The FSP and others who do this were wrong. Even if their opinion were correct, they were wrong to ban him. Libertarians have to be allowed to be wrong. You can't build a movement if you ostracize anyone who's wrong about something.

This is very important to talk about because it illuminates a partial solution to the alt-right pipeline. Cantwell and Maximus's descent into the alt-right were partly caused by this. For a right-libertarian, being ostracized by left-libertarians for being too libertarian is a critical blackpill. It teaches them that left-libertarians are not ultimately their allies. Libertarians and especially left-libertarians need to stop being wrong about this, or at least stop being so hostile to it as to refuse to even allow the discussion.

There was actually another issue like this that was huge in 2020: reaction to the draconion lockdowns that most governments enforced in the name of COVID-19. On the whole, right-libertarians were influenced by reactance bias toward downplaying COVID-19, but left-libertarians spent all their breath demonizing anyone who stood up to these lockdowns.

At the start of it, I expected left-libertarians to be on the right side. What I saw instead made me look back at people like Dave Smith and Austin Petersen and think, "you know, maybe these folks aren't so bad".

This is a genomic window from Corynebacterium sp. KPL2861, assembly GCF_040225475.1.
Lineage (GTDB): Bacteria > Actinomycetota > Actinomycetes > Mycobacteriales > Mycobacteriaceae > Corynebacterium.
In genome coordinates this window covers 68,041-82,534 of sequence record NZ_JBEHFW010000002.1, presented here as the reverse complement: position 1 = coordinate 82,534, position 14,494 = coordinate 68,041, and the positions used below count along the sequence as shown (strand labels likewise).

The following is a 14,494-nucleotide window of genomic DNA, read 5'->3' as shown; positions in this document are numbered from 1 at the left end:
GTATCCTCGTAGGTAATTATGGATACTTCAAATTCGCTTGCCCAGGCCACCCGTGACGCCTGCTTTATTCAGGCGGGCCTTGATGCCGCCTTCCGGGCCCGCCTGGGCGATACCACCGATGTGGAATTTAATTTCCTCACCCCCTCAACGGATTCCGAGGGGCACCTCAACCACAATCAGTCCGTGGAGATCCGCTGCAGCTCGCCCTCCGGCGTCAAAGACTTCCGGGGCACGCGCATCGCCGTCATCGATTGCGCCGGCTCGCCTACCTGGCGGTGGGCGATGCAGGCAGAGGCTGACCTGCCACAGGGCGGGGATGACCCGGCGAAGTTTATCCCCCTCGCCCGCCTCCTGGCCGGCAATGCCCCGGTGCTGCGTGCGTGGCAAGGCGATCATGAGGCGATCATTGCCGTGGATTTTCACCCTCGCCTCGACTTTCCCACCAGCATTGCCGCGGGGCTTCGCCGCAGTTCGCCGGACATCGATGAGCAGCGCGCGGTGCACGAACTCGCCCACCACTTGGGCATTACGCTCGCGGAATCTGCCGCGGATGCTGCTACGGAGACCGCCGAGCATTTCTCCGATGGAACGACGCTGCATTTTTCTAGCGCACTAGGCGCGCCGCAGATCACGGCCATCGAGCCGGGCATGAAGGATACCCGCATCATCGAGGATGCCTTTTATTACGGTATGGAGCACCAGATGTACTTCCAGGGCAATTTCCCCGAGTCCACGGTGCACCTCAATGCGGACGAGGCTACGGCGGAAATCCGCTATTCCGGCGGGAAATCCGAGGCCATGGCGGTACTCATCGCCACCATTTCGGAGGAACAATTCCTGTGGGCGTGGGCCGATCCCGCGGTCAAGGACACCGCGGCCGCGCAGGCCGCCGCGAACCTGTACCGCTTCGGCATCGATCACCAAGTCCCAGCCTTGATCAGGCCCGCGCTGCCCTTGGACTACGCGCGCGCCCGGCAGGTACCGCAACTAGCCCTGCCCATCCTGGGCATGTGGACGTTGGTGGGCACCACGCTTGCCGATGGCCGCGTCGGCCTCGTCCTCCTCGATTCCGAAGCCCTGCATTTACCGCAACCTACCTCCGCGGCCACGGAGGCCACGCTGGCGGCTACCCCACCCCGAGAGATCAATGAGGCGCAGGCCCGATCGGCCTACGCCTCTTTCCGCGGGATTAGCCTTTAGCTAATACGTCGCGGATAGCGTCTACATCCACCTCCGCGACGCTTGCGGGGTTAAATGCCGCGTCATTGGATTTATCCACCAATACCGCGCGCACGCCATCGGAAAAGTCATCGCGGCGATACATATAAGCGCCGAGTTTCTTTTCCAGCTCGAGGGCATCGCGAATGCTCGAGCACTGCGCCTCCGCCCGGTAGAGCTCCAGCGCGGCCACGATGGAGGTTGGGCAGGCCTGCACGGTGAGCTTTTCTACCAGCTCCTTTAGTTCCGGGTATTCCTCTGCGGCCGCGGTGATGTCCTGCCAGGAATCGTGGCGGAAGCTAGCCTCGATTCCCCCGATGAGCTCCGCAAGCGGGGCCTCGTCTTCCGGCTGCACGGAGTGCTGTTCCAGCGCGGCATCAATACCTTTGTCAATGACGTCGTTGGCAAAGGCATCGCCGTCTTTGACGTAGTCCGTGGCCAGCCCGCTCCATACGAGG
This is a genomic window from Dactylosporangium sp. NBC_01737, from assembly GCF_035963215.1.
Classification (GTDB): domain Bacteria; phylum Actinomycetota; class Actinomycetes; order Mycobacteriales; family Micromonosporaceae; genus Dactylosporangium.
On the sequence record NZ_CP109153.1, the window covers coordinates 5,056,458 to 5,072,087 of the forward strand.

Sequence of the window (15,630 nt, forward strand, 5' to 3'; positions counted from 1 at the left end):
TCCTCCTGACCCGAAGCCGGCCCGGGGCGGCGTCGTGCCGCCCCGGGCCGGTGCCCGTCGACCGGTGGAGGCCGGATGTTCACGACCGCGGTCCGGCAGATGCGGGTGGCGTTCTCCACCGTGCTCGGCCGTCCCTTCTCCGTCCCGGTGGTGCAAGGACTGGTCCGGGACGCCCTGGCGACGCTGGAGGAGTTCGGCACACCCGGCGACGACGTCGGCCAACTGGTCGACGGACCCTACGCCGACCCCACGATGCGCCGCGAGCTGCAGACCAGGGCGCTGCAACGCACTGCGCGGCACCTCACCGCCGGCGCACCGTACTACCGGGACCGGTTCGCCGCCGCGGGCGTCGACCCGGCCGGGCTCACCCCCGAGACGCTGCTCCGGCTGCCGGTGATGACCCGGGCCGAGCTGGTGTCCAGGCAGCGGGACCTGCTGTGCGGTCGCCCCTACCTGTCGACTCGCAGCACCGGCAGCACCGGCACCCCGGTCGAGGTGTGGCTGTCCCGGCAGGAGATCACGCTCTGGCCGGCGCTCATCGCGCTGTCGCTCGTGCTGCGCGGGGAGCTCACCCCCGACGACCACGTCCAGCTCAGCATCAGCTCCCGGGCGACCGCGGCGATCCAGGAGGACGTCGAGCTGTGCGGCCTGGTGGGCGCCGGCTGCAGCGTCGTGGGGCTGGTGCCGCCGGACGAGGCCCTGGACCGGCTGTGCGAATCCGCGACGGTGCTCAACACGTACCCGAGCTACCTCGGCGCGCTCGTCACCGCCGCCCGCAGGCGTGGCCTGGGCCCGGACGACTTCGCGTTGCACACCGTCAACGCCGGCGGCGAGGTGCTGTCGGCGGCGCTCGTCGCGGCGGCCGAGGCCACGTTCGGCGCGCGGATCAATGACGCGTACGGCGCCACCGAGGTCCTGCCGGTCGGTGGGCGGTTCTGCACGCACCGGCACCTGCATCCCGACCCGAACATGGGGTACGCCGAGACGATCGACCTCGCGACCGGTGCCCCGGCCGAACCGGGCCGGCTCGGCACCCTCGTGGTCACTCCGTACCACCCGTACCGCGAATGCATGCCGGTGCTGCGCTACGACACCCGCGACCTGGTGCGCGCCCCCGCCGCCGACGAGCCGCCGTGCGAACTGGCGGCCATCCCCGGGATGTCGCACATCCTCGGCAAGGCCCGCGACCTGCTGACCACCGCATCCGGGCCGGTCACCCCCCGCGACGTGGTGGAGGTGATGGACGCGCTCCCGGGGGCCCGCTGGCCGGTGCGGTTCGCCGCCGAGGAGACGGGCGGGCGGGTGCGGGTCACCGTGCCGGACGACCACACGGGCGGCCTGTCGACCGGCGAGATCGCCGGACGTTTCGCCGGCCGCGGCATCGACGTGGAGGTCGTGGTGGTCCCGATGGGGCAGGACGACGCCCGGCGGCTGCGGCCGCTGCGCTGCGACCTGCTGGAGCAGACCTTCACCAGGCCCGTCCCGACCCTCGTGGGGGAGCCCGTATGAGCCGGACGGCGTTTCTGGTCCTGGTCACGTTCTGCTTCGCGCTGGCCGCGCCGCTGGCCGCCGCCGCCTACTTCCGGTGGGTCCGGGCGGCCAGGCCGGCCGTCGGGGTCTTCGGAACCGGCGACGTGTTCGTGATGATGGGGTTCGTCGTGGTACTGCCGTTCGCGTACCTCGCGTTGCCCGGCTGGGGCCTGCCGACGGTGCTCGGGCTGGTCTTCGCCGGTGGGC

The C4SS author "Chris Cross Chaos" used to run the Twitter account @ileadliberty, whom I knew. @rechelon seemed to have cognitive dissonance, but @ileadliberty was very clear to me that not only did they hate anyone who protested against the COVID-19 lockdowns, but that they supported the use of coercion to enforce them. The only thing they didn't like about them was the lack of government handouts to go with them. So that's the kind of person who gets to publish in one of the most respected left-libertarian outlets, while I was rejected for retweeting posts questioning the severity of COVID-19 and pointing out verifiable media lies. We've got a problem.

This is not an attempt to absolve our alt-right former comrades of guilt. But we cannot afford to use someone else's flaws as an excuse to ignore our own. The above are grievous errors made by left-libertarians that have harmed our movement and contributed to the alt-right pipeline.